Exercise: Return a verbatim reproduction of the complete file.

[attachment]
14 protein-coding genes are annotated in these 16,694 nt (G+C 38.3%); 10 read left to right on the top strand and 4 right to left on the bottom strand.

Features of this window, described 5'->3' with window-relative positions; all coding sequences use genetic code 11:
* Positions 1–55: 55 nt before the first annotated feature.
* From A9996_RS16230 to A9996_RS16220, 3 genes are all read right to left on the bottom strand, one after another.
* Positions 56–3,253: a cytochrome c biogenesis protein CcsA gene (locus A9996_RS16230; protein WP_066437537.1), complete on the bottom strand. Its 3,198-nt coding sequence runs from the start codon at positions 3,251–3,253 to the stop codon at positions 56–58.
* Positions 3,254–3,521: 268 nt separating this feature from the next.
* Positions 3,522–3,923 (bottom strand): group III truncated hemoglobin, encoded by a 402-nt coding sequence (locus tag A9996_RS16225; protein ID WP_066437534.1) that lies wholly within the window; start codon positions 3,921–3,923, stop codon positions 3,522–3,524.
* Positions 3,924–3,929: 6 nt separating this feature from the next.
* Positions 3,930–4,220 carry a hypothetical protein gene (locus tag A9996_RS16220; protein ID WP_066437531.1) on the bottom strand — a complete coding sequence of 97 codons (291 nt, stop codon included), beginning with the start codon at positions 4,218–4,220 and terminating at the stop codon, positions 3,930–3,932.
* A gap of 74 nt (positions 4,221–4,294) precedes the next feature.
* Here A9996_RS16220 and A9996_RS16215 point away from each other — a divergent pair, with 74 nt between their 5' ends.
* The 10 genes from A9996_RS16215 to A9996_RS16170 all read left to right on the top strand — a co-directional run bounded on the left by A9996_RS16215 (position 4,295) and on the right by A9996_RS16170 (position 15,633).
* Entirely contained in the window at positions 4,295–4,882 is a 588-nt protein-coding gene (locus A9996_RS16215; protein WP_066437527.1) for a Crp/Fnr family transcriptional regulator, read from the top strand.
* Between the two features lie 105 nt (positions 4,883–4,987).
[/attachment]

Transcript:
14 protein-coding genes are annotated in these 16,694 nt (G+C 38.3%); 10 read left to right on the top strand and 4 right to left on the bottom strand.

Features of this window, described 5'->3' with window-relative positions; all coding sequences use genetic code 11:
* Positions 1–55: 55 nt before the first annotated feature.
* From A9996_RS16230 to A9996_RS16220, 3 genes are all read right to left on the bottom strand, one after another.
* Positions 56–3,253: a cytochrome c biogenesis protein CcsA gene (locus A9996_RS16230; protein WP_066437537.1), complete on the bottom strand. Its 3,198-nt coding sequence runs from the start codon at positions 3,251–3,253 to the stop codon at positions 56–58.
* Positions 3,254–3,521: 268 nt separating this feature from the next.
* Positions 3,522–3,923 (bottom strand): group III truncated hemoglobin, encoded by a 402-nt coding sequence (locus tag A9996_RS16225; protein ID WP_066437534.1) that lies wholly within the window; start codon positions 3,921–3,923, stop codon positions 3,522–3,524.
* Positions 3,924–3,929: 6 nt separating this feature from the next.
* Positions 3,930–4,220 carry a hypothetical protein gene (locus tag A9996_RS16220; protein ID WP_066437531.1) on the bottom strand — a complete coding sequence of 97 codons (291 nt, stop codon included), beginning with the start codon at positions 4,218–4,220 and terminating at the stop codon, positions 3,930–3,932.
* A gap of 74 nt (positions 4,221–4,294) precedes the next feature.
* Here A9996_RS16220 and A9996_RS16215 point away from each other — a divergent pair, with 74 nt between their 5' ends.
* The 10 genes from A9996_RS16215 to A9996_RS16170 all read left to right on the top strand — a co-directional run bounded on the left by A9996_RS16215 (position 4,295) and on the right by A9996_RS16170 (position 15,633).
* Entirely contained in the window at positions 4,295–4,882 is a 588-nt protein-coding gene (locus A9996_RS16215; protein WP_066437527.1) for a Crp/Fnr family transcriptional regulator, read from the top strand.
* Between the two features lie 105 nt (positions 4,883–4,987).